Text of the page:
G.A. Henty’s historical fiction books are hugely popular in the homeschool world in printed editions as well as audio books. They are often incorporated into unit studies and real-book programs, and many young people just read them for enjoyment, aside from their historical value. While other publishers have created outstanding audio recordings, both abridged and unabridged, the new presentations from Heirloom Audio are really something special. The script writers, the sound engineer, the actors, the creator of the musical score, and others involved in making these productions have been involved in major, critically-acclaimed productions, and their expertise shows! These are really top-notch, audio theater experiences as well as an entertaining way to learn some history.
Thus far, they offer recordings of "Under Drake's Flag," "In Freedom's Cause," and "With Lee in Virginia." These audio presentations are very abridged versions of the books with a playing time of about two hours each. The recordings are truly theatrical rather than just dramatic readings. About 20 professional English actors provide the voices for many characters as well as the narrator in "Under Drake's Flag." Original musical scores and sound effects heighten the drama. So much so that I actually found it difficult to listen to "Under Drake's Flag" while driving because it absorbed so much of my attention.
The audio presentation is available on CDs or as MP3 files. The CDs come packaged in a case. The CD set for "Under Drake's Flag" includes an abridged version of a companion study guide. However, for all CD sets, a free version of the complete study guide can be accessed at the publisher’s website.
Study guides have some background historical information, study questions, and Bible studies. Study questions include both "Listening Well" (comprehension) and "Thinking Further" (deeper thought and analysis) questions. Questions often address issues regarding character, virtue, and faith. Some vocabulary words are given but it’s up to you as to how to work with them. Occasionally students will need to do a little outside research. No answer keys are included. Use of the study guides is optional, but parents might want to at least use a few of the Thinking Further questions to prompt some discussion after listening to each presentation.
Under Drake's Flag
Their first “audio theater” presentation is of Henty’s book, Under Drake’s Flag. As in all of Henty’s books, a young man is the protagonist of the story, and his life becomes entwined with that of a major historical figure—Sir Francis Drake in this case. This story highlights the conflict between England and Spain on both land and sea with Drake leading the English. Under Drake’s Flag has a particularly strong spiritual component throughout the story, and especially as the young man, Ned, is arrested by the Spanish Inquisition. Ned takes a strong stand for his Protestant faith. Themes of heroism and courage in all of Henty’s stories can inspire young people to develop those character traits in themselves.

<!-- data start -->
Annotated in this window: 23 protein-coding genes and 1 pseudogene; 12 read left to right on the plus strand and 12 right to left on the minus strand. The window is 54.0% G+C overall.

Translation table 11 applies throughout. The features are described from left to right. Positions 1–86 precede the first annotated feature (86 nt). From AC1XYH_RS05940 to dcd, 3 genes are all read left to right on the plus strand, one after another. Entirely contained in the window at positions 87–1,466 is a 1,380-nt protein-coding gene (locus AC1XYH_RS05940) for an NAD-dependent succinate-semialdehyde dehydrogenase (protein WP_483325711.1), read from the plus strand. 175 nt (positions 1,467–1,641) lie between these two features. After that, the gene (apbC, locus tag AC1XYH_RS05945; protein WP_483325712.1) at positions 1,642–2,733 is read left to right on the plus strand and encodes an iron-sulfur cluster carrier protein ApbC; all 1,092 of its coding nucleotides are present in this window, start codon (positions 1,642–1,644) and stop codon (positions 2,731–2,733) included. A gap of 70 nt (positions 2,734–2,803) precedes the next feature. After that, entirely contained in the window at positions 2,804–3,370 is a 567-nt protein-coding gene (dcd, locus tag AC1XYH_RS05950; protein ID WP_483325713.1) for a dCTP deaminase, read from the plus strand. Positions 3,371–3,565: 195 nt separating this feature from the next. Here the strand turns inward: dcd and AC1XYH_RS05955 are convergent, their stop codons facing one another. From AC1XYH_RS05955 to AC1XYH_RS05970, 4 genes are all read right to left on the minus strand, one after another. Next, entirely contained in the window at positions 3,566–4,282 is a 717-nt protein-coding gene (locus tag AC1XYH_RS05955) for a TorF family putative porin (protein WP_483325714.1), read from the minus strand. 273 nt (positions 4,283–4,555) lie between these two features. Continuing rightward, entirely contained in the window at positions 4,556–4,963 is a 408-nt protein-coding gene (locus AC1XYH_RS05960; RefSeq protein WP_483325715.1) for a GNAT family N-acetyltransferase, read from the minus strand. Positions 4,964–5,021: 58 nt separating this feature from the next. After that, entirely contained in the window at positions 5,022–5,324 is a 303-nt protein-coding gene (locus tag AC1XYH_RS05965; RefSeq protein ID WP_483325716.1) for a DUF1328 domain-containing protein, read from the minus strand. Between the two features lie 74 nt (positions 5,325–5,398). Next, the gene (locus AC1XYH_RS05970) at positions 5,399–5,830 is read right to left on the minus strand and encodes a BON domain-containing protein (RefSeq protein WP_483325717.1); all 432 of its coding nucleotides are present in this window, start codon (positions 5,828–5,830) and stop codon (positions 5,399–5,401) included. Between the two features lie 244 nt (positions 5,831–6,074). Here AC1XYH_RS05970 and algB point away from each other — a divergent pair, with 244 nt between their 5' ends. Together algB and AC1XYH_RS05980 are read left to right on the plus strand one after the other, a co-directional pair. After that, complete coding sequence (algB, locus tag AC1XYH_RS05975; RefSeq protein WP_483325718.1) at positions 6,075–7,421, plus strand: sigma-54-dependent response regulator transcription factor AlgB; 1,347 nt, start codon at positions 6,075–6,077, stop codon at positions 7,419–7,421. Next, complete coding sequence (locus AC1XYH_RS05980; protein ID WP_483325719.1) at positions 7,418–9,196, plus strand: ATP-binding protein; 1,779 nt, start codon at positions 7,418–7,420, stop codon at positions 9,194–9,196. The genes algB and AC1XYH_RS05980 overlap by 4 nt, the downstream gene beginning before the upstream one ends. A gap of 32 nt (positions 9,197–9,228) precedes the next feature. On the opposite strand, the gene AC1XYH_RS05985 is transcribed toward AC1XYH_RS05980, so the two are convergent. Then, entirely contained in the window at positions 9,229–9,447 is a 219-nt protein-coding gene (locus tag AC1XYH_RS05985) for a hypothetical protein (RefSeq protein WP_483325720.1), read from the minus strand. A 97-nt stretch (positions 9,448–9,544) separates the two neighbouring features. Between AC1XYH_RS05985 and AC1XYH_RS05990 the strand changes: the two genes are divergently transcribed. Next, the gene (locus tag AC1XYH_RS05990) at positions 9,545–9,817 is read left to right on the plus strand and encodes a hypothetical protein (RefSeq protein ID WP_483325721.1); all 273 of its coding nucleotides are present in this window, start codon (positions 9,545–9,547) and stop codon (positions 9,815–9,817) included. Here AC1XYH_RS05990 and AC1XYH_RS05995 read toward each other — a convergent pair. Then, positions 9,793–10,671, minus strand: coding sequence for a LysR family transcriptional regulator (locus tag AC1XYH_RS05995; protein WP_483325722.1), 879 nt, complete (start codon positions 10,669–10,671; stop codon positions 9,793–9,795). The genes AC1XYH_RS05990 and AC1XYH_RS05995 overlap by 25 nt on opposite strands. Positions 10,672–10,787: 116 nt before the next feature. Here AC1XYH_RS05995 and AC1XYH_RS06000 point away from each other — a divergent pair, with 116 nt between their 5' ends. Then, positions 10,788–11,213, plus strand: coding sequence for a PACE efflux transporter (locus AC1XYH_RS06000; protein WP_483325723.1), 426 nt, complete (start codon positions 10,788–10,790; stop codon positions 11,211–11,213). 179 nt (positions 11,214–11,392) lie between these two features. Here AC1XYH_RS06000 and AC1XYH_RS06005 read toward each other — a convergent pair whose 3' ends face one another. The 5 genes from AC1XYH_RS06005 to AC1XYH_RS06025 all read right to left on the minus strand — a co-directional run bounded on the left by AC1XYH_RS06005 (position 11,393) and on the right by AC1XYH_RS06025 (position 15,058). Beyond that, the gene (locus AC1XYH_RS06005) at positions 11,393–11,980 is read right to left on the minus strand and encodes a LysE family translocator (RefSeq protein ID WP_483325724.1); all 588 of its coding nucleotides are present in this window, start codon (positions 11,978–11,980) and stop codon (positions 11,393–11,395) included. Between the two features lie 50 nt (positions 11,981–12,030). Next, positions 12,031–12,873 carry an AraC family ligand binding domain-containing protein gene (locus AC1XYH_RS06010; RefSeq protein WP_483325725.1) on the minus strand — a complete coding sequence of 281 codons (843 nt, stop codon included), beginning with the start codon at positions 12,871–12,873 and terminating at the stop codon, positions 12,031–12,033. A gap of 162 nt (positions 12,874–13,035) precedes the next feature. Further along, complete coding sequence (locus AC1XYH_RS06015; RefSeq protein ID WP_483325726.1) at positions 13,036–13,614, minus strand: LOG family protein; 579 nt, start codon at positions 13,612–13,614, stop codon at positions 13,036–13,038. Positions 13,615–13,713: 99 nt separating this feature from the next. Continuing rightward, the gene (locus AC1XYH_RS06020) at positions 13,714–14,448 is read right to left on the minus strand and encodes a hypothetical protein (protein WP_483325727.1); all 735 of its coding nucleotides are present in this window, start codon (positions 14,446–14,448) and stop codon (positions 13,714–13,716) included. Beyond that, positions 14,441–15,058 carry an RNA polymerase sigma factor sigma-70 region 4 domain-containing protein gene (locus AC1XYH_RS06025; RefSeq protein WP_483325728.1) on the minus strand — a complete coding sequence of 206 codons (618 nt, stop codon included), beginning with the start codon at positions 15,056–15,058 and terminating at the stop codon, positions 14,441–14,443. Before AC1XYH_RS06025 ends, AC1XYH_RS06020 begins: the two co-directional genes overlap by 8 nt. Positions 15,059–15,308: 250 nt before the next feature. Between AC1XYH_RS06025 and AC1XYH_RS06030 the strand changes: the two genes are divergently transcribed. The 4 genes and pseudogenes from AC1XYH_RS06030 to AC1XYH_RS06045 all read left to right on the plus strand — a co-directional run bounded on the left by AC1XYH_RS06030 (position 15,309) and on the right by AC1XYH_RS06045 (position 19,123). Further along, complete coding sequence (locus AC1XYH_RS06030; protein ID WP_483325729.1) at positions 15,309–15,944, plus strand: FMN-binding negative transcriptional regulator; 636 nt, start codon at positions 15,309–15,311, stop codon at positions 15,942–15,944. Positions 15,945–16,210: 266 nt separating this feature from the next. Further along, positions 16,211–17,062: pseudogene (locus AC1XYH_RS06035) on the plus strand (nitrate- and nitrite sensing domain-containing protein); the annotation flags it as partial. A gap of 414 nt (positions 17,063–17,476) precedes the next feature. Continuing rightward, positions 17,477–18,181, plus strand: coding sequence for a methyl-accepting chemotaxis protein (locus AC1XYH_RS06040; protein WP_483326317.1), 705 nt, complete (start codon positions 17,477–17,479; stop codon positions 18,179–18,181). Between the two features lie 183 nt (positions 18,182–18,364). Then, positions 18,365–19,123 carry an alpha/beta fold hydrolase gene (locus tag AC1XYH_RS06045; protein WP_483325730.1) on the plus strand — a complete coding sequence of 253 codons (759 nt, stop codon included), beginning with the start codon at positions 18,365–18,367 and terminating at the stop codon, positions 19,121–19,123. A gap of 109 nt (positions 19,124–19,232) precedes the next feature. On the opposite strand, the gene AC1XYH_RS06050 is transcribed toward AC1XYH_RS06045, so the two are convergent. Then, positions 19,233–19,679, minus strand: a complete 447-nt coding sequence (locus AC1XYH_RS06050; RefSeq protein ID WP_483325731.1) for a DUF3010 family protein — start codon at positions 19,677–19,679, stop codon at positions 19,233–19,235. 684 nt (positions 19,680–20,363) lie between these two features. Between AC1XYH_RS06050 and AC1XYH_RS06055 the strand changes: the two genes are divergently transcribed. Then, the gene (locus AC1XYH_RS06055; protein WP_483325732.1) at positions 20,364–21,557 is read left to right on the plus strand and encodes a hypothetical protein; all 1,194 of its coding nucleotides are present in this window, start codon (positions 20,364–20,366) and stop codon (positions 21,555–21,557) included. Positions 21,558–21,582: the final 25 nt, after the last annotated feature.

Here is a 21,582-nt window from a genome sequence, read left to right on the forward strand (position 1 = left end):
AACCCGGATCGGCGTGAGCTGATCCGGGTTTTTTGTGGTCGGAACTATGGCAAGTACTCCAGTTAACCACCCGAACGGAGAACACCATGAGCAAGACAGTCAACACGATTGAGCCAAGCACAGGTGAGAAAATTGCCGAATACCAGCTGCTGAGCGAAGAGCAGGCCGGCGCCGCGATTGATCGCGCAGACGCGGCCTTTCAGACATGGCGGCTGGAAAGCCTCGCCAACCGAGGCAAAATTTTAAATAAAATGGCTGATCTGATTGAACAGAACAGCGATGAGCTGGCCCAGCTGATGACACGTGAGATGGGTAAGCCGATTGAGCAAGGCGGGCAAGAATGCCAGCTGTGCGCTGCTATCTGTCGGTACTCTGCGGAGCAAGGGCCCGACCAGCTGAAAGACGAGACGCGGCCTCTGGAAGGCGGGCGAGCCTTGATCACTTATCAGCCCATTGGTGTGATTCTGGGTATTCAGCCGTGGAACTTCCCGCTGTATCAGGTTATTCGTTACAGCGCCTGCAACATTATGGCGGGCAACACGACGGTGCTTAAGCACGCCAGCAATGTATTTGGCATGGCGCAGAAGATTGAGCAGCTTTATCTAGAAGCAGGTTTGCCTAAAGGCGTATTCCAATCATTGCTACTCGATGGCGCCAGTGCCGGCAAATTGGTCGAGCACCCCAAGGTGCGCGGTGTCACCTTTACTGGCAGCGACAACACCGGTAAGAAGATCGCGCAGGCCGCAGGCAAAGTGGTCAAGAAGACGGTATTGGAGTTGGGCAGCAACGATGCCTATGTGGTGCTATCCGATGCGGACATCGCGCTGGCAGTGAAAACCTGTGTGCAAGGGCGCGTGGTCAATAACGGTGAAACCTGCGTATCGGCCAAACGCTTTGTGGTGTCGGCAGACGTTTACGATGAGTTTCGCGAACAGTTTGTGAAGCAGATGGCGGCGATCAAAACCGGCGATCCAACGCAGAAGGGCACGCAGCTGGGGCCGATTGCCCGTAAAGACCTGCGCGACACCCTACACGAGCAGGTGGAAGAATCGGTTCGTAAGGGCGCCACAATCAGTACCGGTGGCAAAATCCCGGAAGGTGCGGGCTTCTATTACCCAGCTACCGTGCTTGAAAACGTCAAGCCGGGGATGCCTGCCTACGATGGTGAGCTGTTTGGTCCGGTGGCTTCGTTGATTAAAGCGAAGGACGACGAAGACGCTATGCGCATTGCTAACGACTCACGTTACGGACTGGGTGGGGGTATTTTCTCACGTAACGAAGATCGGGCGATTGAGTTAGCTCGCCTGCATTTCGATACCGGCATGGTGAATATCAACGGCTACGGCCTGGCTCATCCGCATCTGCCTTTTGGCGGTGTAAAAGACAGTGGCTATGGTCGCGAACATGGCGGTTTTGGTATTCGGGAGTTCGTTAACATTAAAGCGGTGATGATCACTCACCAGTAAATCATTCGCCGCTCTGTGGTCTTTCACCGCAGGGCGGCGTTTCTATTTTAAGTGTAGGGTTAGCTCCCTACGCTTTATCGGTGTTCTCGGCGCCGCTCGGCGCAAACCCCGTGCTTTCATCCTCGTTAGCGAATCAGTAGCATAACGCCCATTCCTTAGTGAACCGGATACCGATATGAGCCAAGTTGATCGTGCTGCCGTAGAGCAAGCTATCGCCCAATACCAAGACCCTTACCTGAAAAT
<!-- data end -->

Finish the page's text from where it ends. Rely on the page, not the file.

The study guide includes a short biography of Sir Francis Drake. Be aware that, as in the original book, both the guide and the audio production portray Drake in very positive terms. For example, the guide says, “We find a shining example in Sir Francis Drake whose noble steps of character won him more than physical gold and silver. He found the treasure of living a life fully devoted to God.” Yet, many historians paint Drake as an opportunist who operated on a level that sometimes overstepped into the realm piracy.
The guide concludes with three additional, stand-alone lessons that are Bible-based studies on “Godly Character,” “True Manhood,” and “Confessing Christ.”
Listening to the CDs a chapter at a time and using the material in the study guide will help you to get the most out of the listening experience. The study guides might even help students get a better sense of the story line if they are confused by the voices and the drama. Listening to the CDs might be a great family activity since each chapter is short enough for a single listening session. The study guide questions should also be engaging for all but very young family members.